The lesbian, gay, bisexual, transgender and queer community continue to fight for their rights and acceptance in society every day. And LGBTQ youth, according to the New York Civil Liberties Union, continue to be bullied, overpoliced and targeted.
In 1999, during President Bill Clinton’s administration, June became known as Pride Month, in honor of the Stonewall riots in June 1969, a series of demonstrations in response to a police raid of Manhattan’s Stonewall Inn, a gay bar.
“I wish we didn’t have to celebrate,” Glen Cove City Councilwoman Marsha Silverman said. “I wish everybody could be treated equally. And I’m hopeful that someday we will all get there. I hope that we have equality, not just for LGBTQ plus, but really for everybody.”
In support of the community, Silverman organized the fourth annual Pride flag-raising downtown on June 2. She began the initiative in 2019 to spread awareness of the discrimination the LGBTQ community continues to face across the country and worldwide.
“We’ve come a long way from where we were even 20, 30, 40 years ago,” Silverman said. “And yet there’s so much more to go, and that’s across not just Glen Cove, that’s across the country, across the world.”
Representatives of Glen Cove High School’s Genders and Sexual Alliance were invited to the flag-raising. “I think it’s important to teach our youth not only that it’s OK to be who you are,” Silverman said, “but also, to fight for what’s right for others.”
Because of a downpour, the ceremony, at which there were roughly 50 guests, began in City Hall. Sarah Yates, a Glen Cove High senior and the president of GSA, and Elle Woska, a junior and the organization’s vice president, said they were thankful for the support.
“It’s really powerful to have something that everyone can see,” Woska said of the Pride flag, “because a lot of times, people of the LGBTQ community are passed over and just looked over as just other people.”
After the storm cleared, the participants made their way to the flagpole on School Street for the raising of the flag. Neighbors who drove by waved from their cars in support.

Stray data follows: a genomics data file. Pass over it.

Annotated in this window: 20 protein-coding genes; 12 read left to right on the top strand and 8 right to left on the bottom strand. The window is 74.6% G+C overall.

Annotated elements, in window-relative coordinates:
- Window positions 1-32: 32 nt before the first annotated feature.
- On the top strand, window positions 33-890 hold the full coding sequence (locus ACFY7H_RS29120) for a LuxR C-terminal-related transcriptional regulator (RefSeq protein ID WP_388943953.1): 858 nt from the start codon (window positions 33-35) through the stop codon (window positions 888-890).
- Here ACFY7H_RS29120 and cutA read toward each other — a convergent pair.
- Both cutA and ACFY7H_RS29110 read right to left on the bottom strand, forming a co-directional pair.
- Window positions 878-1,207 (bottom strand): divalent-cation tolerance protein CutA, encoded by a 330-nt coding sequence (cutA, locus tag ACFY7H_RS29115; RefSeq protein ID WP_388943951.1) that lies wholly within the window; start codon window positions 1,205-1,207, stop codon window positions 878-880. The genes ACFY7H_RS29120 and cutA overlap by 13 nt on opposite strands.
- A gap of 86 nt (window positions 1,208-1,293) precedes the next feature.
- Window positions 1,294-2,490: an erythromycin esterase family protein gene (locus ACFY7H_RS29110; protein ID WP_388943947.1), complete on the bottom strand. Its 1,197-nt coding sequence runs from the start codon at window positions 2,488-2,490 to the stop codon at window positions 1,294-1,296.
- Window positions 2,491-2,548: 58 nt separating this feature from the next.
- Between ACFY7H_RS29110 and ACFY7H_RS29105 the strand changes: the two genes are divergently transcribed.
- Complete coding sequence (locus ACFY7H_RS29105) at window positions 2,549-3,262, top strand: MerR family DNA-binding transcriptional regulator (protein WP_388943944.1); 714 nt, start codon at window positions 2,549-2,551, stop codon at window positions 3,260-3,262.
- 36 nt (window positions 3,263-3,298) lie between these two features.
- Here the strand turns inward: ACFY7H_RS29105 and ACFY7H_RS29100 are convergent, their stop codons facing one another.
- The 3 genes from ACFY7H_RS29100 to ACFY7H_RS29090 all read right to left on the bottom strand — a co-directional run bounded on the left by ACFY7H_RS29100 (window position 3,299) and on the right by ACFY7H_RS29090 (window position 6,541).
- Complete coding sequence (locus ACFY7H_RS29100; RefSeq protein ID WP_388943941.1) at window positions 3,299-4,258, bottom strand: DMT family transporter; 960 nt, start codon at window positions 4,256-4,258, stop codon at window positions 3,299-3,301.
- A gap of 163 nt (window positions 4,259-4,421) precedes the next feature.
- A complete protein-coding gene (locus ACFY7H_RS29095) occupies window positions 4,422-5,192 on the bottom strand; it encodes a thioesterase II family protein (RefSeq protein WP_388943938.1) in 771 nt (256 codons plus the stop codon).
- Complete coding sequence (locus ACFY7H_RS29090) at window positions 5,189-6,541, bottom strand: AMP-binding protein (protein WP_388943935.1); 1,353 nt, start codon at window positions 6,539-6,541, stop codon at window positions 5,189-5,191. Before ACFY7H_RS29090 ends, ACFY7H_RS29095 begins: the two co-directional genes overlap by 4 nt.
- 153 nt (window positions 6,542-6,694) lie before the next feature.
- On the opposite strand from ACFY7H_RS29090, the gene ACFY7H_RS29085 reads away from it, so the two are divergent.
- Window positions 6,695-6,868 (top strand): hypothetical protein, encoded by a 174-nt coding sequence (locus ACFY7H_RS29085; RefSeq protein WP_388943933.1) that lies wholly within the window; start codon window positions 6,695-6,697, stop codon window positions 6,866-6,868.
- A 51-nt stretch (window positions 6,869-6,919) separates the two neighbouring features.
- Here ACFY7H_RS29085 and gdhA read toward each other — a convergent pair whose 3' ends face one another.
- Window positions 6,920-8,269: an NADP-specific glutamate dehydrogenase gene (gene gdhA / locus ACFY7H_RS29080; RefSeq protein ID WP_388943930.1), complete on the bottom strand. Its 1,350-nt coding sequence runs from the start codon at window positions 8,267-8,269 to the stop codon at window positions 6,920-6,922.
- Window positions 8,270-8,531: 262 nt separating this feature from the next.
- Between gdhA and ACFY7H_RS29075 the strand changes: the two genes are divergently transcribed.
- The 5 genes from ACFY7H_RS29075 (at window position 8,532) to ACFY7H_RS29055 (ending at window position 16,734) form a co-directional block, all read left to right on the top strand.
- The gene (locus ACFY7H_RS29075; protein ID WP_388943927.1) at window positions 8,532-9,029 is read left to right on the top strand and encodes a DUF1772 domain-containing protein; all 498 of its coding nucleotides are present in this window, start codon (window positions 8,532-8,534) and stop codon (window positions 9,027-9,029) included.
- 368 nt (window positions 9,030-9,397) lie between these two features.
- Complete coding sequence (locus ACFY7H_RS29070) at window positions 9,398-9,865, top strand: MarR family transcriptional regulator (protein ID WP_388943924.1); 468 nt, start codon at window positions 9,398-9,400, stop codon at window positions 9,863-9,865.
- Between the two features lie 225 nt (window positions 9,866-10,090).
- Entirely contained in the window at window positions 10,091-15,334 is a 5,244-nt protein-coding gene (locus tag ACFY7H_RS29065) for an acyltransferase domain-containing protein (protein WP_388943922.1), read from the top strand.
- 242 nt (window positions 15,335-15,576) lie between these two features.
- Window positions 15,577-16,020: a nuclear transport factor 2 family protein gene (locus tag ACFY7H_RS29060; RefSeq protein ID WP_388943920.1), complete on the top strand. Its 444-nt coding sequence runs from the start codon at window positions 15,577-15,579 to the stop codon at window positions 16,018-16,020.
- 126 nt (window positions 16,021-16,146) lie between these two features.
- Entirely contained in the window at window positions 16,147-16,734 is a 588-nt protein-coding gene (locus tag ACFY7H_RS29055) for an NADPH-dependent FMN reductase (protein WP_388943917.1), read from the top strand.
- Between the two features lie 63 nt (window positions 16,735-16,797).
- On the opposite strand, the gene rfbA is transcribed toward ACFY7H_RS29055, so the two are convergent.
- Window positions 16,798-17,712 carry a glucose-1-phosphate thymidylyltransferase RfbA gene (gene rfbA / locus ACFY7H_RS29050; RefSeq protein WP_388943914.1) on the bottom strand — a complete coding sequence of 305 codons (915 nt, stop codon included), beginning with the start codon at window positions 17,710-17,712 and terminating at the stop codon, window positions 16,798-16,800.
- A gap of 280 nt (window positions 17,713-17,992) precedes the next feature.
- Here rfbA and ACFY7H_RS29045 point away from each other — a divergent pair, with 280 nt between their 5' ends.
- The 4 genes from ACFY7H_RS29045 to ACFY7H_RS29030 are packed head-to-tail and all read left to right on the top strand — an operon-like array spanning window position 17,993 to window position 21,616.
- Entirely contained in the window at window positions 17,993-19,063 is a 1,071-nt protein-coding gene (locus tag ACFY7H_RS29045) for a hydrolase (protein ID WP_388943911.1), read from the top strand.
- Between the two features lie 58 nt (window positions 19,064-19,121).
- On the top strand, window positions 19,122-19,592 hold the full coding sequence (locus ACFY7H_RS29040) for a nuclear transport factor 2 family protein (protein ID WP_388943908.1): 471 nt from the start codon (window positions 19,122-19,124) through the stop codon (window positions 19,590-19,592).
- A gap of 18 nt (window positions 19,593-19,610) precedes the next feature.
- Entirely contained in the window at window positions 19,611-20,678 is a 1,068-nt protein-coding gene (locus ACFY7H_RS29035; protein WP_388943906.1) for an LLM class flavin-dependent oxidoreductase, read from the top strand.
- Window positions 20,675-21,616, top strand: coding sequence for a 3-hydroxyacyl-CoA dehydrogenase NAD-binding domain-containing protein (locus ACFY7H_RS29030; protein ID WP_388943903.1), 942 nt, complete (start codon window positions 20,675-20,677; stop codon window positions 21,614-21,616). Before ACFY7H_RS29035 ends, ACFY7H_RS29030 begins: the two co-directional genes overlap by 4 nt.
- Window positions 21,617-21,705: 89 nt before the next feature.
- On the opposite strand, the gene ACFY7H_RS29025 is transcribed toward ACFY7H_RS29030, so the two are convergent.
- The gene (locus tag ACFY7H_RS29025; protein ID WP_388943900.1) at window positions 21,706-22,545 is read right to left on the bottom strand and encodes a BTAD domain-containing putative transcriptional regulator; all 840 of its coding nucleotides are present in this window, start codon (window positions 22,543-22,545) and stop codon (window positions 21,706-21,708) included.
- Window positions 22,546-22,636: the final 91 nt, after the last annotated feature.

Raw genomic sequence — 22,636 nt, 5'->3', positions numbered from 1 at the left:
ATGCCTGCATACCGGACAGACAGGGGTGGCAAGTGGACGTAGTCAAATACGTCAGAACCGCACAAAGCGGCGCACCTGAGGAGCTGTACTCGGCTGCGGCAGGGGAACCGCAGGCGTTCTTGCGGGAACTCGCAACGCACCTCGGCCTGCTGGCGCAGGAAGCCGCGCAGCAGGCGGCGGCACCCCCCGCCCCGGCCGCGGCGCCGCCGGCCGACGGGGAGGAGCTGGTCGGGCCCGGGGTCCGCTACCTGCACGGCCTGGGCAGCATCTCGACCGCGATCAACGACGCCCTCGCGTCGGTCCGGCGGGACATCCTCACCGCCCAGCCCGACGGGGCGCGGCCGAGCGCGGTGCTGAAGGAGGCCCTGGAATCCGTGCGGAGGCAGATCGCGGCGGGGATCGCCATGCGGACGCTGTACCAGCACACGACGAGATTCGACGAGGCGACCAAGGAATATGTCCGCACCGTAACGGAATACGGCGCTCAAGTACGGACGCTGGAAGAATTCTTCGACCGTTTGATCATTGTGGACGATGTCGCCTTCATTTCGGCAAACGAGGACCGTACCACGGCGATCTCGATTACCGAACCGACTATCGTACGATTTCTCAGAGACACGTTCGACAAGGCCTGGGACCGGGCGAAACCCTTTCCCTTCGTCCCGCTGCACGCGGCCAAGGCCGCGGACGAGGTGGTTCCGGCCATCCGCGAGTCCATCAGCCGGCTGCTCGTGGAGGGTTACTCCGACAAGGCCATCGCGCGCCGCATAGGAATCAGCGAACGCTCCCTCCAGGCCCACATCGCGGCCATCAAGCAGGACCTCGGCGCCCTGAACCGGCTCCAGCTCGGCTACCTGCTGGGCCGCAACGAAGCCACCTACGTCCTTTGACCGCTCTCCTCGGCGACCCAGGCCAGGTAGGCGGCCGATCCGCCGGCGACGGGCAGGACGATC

“Raising this flag can further our journey as a community to help others be more comfortable in the environment,” Yates said.
Juli Grey-Owens, executive director of Gender Equality New York, was the event’s keynote speaker. “When a city stops to raise the Pride flag, it’s an opportunity to say, hey, we support that organization,” she said, “and make people aware of the fact that we are part of the community as well.”
Grey-Owens added that Pride Month is about more than commemorating the achievements of the community. “We must understand that Pride is more than a celebration,” she said. “It’s time to commit, refocus and prepare for our next vows, to make our country and our state a safer [and] just place to live.”
The flag-raising is a key factor in combating discrimination with awareness and understanding, Silverman said. “It’s more about education and bringing the community together,” she said. “And although we have differences, it’s to remember how much we all have in common.”
According to the Trevor Project, because of their stigmatization, LGBTQ young people are four times more likely to commit suicide than their peers, and at least one attempts suicide every 45 seconds.
It wasn’t until January 2019 that the State Legislature amended the state’s Human Rights Law of 1945 to add gender identity and expression as a protected category against discriminatory behavior in employment, housing, public places and non-religious schools.
“That means prior to January 2019,” Grey-Owens said, “it was basically legal to refuse a transgender or gender nonbinary person service in a restaurant, or a ride in a taxicab.”
She said that there should be stronger support for the transgender and nonbinary community, which has declined in recent years. She asked that the community consider raising a transgender flag as well in honor of Transgender Visibility Day, March 31, and, Transgender Day of Remembrance, Nov. 20, to increase “visibility, self-affirmation, dignity and the fight for equality” that her community needs.
“LGBTQ people still do not have civil rights in 29 states,” Grey-Owens said. “So our work continues.”